I've long been a fan of Marina Mazzucato's work, so I was pleased to see a profile of her in Sunday's New York Times business section. She has important and interesting ideas on economic growth that everyone should be familiar with--particularly, I might add, on the left where the issue of growth tends to get short shrift.
"Dr. Mazzucato, an economist based at University College London, is trying to change something fundamental: the way society thinks about economic value. While many of her colleagues have been scolding capitalism lately, she has been reimagining its basic premises. Where does growth come from? What is the source of innovation? How can the state and private sector work together to create the dynamic economies we want? She asks questions about capitalism we long ago stopped asking. Her answers might rise to the most difficult challenges of our time.
In two books of modern political economic theory — “The Entrepreneurial State” (2013) and “The Value of Everything” (2018) — Dr. Mazzucato argues against the long-accepted binary of an agile private sector and a lumbering, inefficient state. Citing markets and technologies like the internet, the iPhone and clean energy — all of which were funded at crucial stages by public dollars — she says the state has been an underappreciated driver of growth and innovation. “Personally, I think the left is losing around the world,” she said in an interview, “because they focus too much on redistribution and not enough on the creation of wealth.
Her message has appealed to an array of American politicians. Senator Elizabeth Warren, Democrat of Massachusetts and a presidential contender, has incorporated Dr. Mazzucato’s thinking into several policy rollouts, including one that would use “federal R & D to create domestic jobs and sustainable investments in the future” and another that would authorize the government to receive a return on its investments in the pharmaceutical industry. Dr. Mazzucato has also consulted with Representative Alexandria Ocasio-Cortez, Democrat of New York, and her team on the ways a more active industrial policy might catalyze a Green New Deal."
To provide a bit more detail on Mazzucato's analysis:
Mazzucato argues that the role of the state is not just to supply public goods the private sector ignores but needs (though this is very important) but also to be an entrepreneurial agent investing in areas that are far off the private sector’s radar screen because of extreme uncertainty in economic returns. This is particularly the case with fundamental knowledge generation and very early investments in new technological sectors. Current theories of economic growth assign such innovation a key role in economic growth and it is the “entrepreneurial state” in Mazzucato’s phrase who can afford—and is willing--to bear the inherently immeasurable risks of such innovation.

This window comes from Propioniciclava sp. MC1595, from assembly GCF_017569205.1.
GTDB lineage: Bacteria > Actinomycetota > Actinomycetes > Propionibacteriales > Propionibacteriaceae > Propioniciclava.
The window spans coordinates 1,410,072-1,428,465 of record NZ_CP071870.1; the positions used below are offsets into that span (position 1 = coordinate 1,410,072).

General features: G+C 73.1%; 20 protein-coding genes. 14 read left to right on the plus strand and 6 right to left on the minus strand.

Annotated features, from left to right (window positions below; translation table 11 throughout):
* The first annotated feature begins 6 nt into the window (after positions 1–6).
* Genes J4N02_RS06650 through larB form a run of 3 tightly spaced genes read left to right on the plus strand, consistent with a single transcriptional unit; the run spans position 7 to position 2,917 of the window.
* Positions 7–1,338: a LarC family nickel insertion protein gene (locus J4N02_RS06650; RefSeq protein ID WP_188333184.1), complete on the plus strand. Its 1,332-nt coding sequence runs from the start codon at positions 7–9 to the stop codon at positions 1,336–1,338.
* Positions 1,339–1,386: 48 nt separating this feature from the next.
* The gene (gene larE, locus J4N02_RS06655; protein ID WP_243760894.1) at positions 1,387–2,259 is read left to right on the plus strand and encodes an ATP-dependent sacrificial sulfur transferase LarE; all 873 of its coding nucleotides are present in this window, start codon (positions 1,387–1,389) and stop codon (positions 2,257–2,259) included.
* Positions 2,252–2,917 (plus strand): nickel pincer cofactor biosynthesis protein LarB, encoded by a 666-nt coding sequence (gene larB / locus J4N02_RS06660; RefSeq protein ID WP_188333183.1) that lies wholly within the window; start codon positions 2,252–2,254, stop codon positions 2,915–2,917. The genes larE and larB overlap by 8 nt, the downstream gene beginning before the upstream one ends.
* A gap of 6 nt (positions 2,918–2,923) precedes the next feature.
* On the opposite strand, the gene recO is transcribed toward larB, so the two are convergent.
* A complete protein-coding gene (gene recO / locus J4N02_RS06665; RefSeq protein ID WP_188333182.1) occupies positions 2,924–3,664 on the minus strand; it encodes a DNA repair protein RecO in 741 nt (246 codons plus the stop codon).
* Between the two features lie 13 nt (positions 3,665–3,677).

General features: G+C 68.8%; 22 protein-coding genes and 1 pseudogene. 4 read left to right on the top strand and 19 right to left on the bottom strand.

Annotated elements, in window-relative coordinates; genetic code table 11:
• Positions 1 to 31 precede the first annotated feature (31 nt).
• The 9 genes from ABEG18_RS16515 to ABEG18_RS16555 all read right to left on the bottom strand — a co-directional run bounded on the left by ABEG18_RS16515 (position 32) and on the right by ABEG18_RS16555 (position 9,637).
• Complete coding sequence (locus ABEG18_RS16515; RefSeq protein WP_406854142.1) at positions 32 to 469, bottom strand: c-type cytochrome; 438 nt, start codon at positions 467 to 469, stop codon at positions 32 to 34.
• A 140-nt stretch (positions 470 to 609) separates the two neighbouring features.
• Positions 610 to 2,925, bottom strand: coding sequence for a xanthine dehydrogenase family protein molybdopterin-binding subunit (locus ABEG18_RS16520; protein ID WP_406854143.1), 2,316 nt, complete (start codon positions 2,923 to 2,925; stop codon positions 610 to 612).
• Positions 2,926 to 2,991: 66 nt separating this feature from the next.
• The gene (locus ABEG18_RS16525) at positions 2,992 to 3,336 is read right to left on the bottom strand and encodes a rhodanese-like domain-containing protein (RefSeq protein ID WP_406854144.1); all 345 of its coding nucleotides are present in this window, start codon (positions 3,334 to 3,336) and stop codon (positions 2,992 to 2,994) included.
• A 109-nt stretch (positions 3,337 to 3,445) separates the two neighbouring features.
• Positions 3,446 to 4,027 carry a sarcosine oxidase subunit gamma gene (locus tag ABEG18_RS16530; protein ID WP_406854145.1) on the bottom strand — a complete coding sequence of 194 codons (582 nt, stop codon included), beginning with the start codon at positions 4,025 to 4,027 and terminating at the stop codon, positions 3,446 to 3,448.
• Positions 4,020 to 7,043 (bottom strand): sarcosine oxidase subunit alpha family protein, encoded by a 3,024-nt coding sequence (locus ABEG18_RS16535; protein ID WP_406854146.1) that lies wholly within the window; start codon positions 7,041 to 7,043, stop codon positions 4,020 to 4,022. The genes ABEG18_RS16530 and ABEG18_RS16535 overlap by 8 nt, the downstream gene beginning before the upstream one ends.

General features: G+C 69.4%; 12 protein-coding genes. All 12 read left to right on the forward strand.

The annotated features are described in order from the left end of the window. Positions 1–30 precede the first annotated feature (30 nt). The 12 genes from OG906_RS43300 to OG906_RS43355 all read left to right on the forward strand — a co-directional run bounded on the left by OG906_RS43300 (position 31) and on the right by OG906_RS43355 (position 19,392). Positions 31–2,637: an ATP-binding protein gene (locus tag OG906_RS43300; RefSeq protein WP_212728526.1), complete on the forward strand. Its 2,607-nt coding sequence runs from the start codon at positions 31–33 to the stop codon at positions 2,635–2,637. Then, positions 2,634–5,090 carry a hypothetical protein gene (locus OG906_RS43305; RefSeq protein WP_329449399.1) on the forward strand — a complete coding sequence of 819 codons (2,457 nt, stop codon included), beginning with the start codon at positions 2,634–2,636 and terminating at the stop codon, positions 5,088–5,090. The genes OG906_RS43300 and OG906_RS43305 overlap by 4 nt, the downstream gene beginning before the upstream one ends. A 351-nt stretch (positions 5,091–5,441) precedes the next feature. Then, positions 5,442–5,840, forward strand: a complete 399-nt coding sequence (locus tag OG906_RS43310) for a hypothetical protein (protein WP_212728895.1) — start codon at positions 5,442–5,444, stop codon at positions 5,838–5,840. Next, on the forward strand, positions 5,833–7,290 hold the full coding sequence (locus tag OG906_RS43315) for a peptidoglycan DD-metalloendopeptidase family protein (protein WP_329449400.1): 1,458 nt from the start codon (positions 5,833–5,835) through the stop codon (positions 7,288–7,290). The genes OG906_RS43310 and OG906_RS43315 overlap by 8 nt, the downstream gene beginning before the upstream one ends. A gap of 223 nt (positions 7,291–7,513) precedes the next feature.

This has been the case in the United States where pretty much all research underlying the internet and modern computing was funded and initially capitalized by the US state. For example, the immensely profitable Apple corporation’s signature products, like the iphone and ipad, rest on fundamental innovations developed by government funding . This includes everything from the internet to GPS to touch screens to Siri voice recognition. In other words, no entrepreneurial state, no Apple.
More generally, a Brookings Institution study found that 18 of the 25 most important breakthroughs in computer technology in the seminal 1946-65 period were underwritten by the federal government . And it’s not just information technology where the role of the state has been critical: between 1971 and 2006, 77 out of the 88 most important innovations outside of computing/communications , as rated by R&D Magazine, were heavily dependent on government support, especially in their earliest developmental stages.
The role of the entrepreneurial state has been critical to growth in the past and there is no reason to think it will not be critical in the future. Progress in such emerging fields as biotechnology, nanotechnology and, of paramount importance, green technology will continue to depend on the entrepreneurial state being willing to provide support in areas where the private sector sees only unknowable risks. And without such progress economic growth will fall well short of potential.
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